Photographing Lebanon's age-old abandoned houses

“All of the beauty that surrounds us, it's kind of like stepping back in the past and trying to imagine what was there before.”

Lebanon’s age-old abandoned mansions – like this one – have been left to decay.

But British photographer James Kerwin still sees their charm and magnificence, from the building's tall yet cracked windows, its etched ceilings and withered rooftops.

“Even without the furniture you could imagine it was a beautiful house, beautiful features, fixtures, fittings, all of this."

He’s been roaming Lebanon for days, capturing traditional old houses from north to south.

This mansion is located in one of Beirut's antique districts.

"So now we are at the Basta district of Beirut, and it's an amazing old house that we are in, one of the most ruined houses I think I have ever photographed, my first ever location actually here in Lebanon to shoot. Stunning kind of house, also lots of details left especially in the ceiling areas, different bedrooms and rooms, and the main hall room which is typical of what you would see across Lebanon, triple arcades, beautiful ceilings, colours and this is just exactly what I love to shoot."

Kerwim previously captured ruins in a variety of places, including in countries of the former Soviet Union, the Middle East, and South East Asia.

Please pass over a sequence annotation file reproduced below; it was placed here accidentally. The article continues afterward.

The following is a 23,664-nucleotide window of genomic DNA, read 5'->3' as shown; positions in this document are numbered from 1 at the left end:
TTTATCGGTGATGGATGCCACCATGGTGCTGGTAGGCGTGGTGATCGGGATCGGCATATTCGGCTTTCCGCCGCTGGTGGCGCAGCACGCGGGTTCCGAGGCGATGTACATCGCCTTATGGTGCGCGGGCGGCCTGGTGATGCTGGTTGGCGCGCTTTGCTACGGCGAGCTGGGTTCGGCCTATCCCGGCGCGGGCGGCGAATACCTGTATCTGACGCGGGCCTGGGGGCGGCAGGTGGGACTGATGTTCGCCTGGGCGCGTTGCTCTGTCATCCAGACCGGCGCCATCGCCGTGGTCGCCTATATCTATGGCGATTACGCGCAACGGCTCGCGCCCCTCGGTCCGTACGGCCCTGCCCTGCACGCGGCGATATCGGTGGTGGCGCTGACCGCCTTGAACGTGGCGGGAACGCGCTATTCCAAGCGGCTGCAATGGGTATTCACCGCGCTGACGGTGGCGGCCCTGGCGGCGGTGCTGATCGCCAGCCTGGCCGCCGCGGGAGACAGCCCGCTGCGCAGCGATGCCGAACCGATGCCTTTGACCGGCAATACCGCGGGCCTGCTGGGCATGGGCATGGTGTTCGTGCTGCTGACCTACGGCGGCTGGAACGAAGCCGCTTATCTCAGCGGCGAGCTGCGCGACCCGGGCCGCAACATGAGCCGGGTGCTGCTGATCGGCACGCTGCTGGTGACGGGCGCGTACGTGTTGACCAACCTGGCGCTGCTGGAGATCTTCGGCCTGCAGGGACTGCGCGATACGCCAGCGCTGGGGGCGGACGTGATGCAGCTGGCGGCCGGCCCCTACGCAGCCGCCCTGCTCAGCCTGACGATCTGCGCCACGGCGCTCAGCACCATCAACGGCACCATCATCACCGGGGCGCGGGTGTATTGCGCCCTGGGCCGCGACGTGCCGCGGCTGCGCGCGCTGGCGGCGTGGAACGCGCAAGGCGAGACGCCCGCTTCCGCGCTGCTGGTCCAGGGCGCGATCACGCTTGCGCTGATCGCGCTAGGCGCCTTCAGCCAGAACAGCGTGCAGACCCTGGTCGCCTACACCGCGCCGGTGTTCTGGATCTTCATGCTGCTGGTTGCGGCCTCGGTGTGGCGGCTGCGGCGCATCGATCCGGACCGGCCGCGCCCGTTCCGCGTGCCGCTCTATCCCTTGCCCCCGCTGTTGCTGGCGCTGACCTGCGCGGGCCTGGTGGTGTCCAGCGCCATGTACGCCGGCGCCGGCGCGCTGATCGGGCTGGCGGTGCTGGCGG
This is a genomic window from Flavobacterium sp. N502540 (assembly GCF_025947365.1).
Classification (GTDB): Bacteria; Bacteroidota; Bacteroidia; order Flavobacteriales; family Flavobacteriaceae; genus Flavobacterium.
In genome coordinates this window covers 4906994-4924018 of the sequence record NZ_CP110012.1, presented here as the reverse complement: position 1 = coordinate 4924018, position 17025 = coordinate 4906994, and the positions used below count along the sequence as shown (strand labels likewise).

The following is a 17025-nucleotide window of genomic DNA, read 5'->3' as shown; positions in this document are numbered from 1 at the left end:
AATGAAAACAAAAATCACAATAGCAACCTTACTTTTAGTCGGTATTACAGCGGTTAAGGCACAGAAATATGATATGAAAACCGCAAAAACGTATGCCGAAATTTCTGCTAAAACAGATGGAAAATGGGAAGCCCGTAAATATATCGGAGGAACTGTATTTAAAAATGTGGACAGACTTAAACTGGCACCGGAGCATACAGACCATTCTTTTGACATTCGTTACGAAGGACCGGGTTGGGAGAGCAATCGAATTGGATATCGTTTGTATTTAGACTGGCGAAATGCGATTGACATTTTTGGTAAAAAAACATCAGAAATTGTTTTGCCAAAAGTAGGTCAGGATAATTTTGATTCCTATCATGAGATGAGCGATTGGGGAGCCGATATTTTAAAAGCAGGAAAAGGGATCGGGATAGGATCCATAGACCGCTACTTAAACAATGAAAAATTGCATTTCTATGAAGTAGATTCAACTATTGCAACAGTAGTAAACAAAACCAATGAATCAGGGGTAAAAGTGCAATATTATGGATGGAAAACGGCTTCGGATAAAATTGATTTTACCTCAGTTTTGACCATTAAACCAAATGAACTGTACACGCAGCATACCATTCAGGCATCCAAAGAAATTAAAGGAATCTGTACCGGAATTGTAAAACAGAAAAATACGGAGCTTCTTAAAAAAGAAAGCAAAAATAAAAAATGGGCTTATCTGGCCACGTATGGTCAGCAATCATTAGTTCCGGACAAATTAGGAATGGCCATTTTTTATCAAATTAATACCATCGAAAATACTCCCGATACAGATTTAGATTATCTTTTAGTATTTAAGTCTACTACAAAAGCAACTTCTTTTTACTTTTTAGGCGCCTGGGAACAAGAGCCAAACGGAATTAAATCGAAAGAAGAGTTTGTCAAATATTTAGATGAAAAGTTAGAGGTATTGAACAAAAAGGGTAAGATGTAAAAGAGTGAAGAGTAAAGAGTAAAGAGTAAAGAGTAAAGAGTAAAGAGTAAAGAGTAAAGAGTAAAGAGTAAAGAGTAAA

He hopes to publish a book soon featuring Lebanon's abandoned traditional houses.

Although abandoned for years, many of Beirut's old structures are now gathering attention after a blast shattered countless homes and buildings last year.

"Because of the focus on architecture over the last one year really, just under a year, because of what happened in Beirut, people got their mind switched on architecture in this country at the minute, and I think it's really a positive thing. I think it's a step going forward that might help Lebanon.// It would be great if some of them weren't in this kind condition, or even turn some of the best ones, turn them into an open house where they are preserved to a point where they are not dangerous anymore and people can view them or see them, maybe a museum kind of thing."